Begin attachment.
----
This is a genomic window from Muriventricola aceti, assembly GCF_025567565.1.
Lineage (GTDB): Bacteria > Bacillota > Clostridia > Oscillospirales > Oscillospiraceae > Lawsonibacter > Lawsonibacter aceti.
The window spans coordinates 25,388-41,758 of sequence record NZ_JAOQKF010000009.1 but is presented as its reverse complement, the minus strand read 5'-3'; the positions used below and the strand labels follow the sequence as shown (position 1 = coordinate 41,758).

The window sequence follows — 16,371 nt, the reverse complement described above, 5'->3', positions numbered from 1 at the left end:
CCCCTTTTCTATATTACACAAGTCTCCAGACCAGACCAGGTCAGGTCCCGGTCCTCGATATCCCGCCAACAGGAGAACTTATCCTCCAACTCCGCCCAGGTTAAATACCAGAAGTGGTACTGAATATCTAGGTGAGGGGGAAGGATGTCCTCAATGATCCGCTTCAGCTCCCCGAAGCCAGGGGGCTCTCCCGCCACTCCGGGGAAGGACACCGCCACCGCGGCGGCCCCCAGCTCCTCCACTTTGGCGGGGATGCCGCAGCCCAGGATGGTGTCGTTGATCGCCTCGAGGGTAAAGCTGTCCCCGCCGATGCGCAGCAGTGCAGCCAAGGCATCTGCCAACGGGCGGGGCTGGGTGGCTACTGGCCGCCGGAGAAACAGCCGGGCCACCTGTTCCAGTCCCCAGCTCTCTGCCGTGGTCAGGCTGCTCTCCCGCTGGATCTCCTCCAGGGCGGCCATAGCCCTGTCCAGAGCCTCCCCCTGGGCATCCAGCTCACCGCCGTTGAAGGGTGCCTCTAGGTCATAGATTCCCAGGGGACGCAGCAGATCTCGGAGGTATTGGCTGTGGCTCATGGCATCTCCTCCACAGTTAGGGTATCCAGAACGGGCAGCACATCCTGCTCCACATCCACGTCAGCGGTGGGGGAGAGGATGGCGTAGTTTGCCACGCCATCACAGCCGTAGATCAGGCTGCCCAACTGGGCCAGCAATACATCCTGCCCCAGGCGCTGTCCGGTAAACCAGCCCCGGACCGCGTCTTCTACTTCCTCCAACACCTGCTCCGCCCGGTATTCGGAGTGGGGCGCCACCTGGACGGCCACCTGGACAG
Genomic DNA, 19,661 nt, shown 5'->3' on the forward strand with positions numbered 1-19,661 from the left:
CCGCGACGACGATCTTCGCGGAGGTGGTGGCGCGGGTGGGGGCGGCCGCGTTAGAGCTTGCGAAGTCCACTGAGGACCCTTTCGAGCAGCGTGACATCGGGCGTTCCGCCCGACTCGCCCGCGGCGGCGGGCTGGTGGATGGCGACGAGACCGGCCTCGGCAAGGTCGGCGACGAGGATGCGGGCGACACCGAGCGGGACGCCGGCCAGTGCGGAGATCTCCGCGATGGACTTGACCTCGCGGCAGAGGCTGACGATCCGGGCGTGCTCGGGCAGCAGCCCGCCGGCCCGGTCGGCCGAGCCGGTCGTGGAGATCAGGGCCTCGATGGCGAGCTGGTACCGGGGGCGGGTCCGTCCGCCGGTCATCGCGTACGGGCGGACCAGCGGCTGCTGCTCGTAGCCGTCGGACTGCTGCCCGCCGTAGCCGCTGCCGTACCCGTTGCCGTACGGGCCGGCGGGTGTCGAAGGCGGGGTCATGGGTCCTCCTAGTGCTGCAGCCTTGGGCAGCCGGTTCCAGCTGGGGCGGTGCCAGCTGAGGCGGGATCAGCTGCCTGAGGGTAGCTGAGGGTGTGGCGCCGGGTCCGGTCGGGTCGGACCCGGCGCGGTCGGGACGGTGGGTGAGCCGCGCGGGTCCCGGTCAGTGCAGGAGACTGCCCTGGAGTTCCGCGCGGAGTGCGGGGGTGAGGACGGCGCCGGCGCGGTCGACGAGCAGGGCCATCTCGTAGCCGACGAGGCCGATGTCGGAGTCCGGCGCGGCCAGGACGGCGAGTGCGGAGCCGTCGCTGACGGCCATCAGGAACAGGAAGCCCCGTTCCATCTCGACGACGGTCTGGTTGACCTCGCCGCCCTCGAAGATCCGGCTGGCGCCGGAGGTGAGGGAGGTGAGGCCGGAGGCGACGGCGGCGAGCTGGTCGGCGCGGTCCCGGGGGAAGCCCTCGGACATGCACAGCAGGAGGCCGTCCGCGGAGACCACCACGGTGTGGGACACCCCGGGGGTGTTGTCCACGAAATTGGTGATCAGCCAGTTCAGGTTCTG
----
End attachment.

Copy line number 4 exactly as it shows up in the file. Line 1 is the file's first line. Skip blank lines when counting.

The window sequence follows — 16,371 nt, the reverse complement described above, 5'->3', positions numbered from 1 at the left end: